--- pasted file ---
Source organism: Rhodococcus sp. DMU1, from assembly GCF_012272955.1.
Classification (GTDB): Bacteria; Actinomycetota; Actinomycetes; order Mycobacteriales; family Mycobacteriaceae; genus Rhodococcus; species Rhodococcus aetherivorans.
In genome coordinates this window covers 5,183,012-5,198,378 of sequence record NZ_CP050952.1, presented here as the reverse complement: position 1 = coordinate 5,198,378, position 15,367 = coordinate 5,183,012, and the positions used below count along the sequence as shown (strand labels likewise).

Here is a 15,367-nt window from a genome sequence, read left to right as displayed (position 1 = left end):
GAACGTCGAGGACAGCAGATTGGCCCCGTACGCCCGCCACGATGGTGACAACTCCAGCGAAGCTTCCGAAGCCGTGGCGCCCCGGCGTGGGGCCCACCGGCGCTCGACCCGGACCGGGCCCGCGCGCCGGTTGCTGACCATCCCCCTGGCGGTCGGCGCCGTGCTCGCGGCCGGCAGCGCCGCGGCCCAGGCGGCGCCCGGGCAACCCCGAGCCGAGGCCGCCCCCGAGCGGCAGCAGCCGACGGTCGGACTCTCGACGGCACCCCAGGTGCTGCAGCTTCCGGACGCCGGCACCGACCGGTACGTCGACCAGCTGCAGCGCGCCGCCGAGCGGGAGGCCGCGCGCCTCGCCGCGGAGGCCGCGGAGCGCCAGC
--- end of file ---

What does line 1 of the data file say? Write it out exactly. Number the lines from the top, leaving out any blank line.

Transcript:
Source organism: Rhodococcus sp. DMU1, from assembly GCF_012272955.1.